For the Love of God, Volume 1/December 30
From Gospel Translations
2 Chronicles 35; Revelation 21; Malachi 3; John 20
AT LAST WE REACH THE CLIMAX of redemption (Rev. 21). In his final vision, John sees “a new heaven and a new earth” (21:1). Some notes:
(1) The absence of any sea (21:1) does not establish the hydrological principles of the new heaven and new earth. The sea, as we have noted before, is symbolic for chaos, the old order, death. And so the sea is gone.
(2) John also sees “the Holy City, the New Jerusalem, coming down out of heaven from God” (21:2). We are not to place this New Jerusalem within the new heaven and the new earth. They are two quite separate images of the final reality, two ways of depicting the one truth—not unlike the Lion and the Lamb in Revelation 5, where although there are two animals there is only one Jesus to whom these two animals refer. One way of thinking about the consummated glory is to conceive of it as a new universe, a new heaven and earth; another way of thinking about it is as the New Jerusalem—with many entailments to this latter image.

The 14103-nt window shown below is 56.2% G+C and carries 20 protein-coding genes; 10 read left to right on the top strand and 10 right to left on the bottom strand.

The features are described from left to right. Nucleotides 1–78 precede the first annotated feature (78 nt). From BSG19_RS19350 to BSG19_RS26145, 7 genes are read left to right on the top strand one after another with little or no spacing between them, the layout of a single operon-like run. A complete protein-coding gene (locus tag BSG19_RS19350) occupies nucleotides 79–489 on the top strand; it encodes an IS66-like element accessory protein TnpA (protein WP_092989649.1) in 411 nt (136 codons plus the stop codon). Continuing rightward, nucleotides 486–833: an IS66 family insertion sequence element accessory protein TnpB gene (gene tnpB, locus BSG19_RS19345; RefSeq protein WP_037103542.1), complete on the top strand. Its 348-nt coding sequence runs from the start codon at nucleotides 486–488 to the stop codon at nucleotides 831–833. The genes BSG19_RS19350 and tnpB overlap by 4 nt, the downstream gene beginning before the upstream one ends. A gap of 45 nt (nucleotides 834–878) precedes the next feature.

(3) Yet a third way of thinking of the consummation is to focus on the marriage supper of the Lamb (21:2, 9; cf. 19:9)—and here the bride is the New Jerusalem. The metaphors have become wonderfully mixed. But all can see that the consummation will involve perfect intimacy between the Lord Jesus and the people he has redeemed.
(4) Doubtless the perfections of the New Jerusalem are so far outside our experience that it is difficult to imagine them. But one way of getting at them is by negation: we are to understand what ugly things connected with sin and decay will not be present: there will be “no more death or mourning or crying or pain, for the old order of things has passed away” (21:4).
(5) The city is an inherently social reality. The consummation is not a place of lone-ranger spirituality. Nor are all cities bad, like “Babylon,” the mother of prostitutes (chapter 17; see meditation for December 26). This city, the New Jerusalem, is described in many symbol-laden ways to depict its wonder and glory—too many to unpack here. But note that it is built as a perfect cube. This no more reflects its architecture than the lack of sea betrays the ultimate hydrological arrangements. The cube is symbolic: there is only one cube in the Old Testament, and that is the Most Holy Place of the temple, where only the priest could enter once a year, bearing blood for his own sins and for the sins of the people. Now the entire city is the Most Holy Place: in the consummation all of God’s people are perennially in the unshielded splendor of his glorious presence.